Katherine Glover Q&A

July 13, 2020
Katherine Glover writes for the stage, screen and publication with equal aplomb.

“I’m interested in how intensely humans are shaped by the stories we tell ourselves — both on a personal level and a cultural level. This country’s delusions about its own history continue to cause great harm, and I think it’s important to pick them apart and explore them.”

You are an acclaimed playwright who also has a master’s in journalism and an enviable archive of published articles. How do these different types of writing compare?

They feel very different to me. Creative writing has a lot more flexibility, obviously, since one is less limited by the facts. Though I would say I’m always trying to convey some truth about human nature or the world or history; I just have more options in creative writing since I can make up a scenario that illustrates whatever I’m trying to convey, whereas that is generally frowned upon in journalism. My creative writing projects also tend to be much longer-term; I do sometimes miss working on new stories every week and having them finished and published and being able to quickly move onto the next thing, as opposed to investing thoroughly in one project that may never see the light of day and cycling through periods of inspiration followed by periods of “this entire idea was stupid; why am I even wasting my time on this?” There’s less of that when you’re working on a paid assignment. But the rewards are also higher when you see a project you’ve spent months developing finally get on its feet.

When did you decide to shift your energy into the arts?

I was always a part of the arts community. I went into journalism because it seemed like a better way to pay the bills. There was a long overlap where I was doing freelance journalism as my “day job” and doing storytelling and spoken word stuff on the side, and I was still a journalist the first couple of years I toured the Canadian Fringe circuit with one-woman shows; I just took a few months off to develop and tour my show, or at least took a lot less work — there was at least one Fringe where I got a major assignment, my first feature in a national magazine, right before a festival and that was a rather hellish and exhausting experience, and I was working so hard on the article I didn’t have time to promote my show, but that was just how it worked out. The problem was that freelancing stopped working for journalism. When I started, people were already telling me it used to be much easier to make a living as a freelancer — and then it got worse. More and more staffers were getting laid off and entering the freelance market, and it got harder and harder to make new connections — editors wouldn’t even respond to pitches from people they didn’t personally know, and then the two publications I’d been writing for the most both folded, and it got to the point where I was a “starving journalist” — not actually starving but working other random jobs to pay the bills, and eventually I realized, this is silly; if I’m not going to make a living off my writing anyway, I’d much rather be a starving artist.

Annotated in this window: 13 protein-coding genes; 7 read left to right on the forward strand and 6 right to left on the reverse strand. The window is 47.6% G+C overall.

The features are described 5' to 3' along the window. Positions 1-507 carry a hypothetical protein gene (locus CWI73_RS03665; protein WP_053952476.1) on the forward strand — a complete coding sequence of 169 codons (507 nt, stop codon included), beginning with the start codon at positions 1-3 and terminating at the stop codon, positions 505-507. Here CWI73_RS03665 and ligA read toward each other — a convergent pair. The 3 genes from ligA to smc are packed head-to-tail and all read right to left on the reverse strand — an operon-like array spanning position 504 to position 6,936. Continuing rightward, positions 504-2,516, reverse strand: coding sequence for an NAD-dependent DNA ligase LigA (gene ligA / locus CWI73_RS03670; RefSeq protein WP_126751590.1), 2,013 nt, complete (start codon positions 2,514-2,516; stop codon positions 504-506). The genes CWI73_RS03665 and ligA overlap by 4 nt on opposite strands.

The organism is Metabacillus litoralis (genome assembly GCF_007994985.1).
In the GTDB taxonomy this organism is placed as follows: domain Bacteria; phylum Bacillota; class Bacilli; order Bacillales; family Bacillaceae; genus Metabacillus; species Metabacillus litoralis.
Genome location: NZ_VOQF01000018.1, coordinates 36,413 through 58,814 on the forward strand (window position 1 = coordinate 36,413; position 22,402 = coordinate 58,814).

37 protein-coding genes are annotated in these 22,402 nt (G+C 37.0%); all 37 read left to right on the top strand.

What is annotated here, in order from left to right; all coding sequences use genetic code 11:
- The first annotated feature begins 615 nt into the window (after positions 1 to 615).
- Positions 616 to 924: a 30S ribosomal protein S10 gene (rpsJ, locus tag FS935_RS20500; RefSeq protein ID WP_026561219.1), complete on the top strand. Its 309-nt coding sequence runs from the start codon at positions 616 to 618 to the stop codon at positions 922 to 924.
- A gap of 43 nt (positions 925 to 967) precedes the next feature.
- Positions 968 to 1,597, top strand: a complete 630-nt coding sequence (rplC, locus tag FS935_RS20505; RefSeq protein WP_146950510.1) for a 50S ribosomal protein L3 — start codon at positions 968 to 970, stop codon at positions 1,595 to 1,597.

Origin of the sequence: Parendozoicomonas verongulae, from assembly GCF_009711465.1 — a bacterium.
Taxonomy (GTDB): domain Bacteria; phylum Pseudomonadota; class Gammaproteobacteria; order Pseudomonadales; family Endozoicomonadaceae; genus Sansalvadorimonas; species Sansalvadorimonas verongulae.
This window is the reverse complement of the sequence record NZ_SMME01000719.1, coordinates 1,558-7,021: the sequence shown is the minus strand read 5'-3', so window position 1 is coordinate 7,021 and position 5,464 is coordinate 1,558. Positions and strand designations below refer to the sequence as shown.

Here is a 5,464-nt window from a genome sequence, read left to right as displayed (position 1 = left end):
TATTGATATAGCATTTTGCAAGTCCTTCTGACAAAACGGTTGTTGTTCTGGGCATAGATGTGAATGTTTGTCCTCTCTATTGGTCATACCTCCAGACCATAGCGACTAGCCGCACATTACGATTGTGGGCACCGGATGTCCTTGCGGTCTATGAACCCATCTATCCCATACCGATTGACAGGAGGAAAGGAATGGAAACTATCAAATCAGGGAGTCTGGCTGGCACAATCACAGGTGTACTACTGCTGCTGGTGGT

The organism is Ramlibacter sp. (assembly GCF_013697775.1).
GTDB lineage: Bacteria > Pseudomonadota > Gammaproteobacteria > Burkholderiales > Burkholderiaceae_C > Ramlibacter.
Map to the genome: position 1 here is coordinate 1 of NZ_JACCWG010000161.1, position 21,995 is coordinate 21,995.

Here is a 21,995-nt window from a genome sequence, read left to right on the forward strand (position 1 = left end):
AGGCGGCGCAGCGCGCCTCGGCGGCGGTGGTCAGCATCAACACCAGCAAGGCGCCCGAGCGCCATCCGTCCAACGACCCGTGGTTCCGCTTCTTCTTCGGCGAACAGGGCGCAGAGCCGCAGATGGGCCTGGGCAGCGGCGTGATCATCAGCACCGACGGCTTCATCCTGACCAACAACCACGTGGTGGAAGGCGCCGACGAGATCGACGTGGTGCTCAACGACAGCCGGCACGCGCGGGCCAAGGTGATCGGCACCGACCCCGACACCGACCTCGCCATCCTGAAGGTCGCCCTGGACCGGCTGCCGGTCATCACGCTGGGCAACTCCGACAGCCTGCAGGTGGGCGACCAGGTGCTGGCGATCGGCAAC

Do you enjoy writing and performing equally?

I enjoy writing so much more than performing. I’ve had a blast performing but I can really only be successful onstage when I’m being myself, and I had run out of personal stories I wanted to tell so my performance ability was limiting my writing. The first time I handed off my work to real actors, it was such a relief, and they brought so much to the piece and fleshed out the characters in ways that hadn’t even occurred to me, and I thought, OK, this is how it should be done.

How important is humor to your work?

The more depressing a topic is, the more important it is to bring humor. Laughing at the absurdity of things makes them bearable.

How is your musical coming along? Do you enjoy writing songs?

I love writing songs! It’s like crafting dialogue and doing a word puzzle all at the same time. My musical is about a controversial feminist anti-pornography ordinance that passed the Minneapolis City Council in the early ’80s and got vetoed by the mayor. The ordinance basically gave citizens the power to censor anything they felt violated their civil rights, and it created bitter divisions among feminists nationwide and led to some major shifts in the movement, paving the way for a more sex-positive framework to take hold. My protagonists are a fictional group of lesbian feminists who are working to pass the Minneapolis ordinance, but people they thought they were their allies keep stepping away, and they have the choice to listen to where that dissent is coming from, or to double down and get vicious.

You never shy away from social and political themes in your work, such as your play that featured Ronald Reagan.

I’m interested in how intensely humans are shaped by the stories we tell ourselves — both on a personal level and a cultural level. This country’s delusions about its own history continue to cause great harm, and I think it’s important to pick them apart and explore them.

You’re currently writing a TV pilot. How are you finding that process?

I’m still in the outlining phase. I’m not used to outlining things — at least not in this much detail. I like the efficiency; I can spot problems with a scene or a character before I’ve spent hours and hours developing and writing and rewriting and then having to throw it all away. That said, I’m sure I’ll still wind up needing to write out some scenes before I finish the outline just to help me explore the characters.

What’s next for you?

Working on television scripts is the main thing. In Covid times it’s hard to plan for the future. Mostly I’m trying to hang in there, stay in the moment, write as much as I can, and stay as safe and sane as current circumstances allow.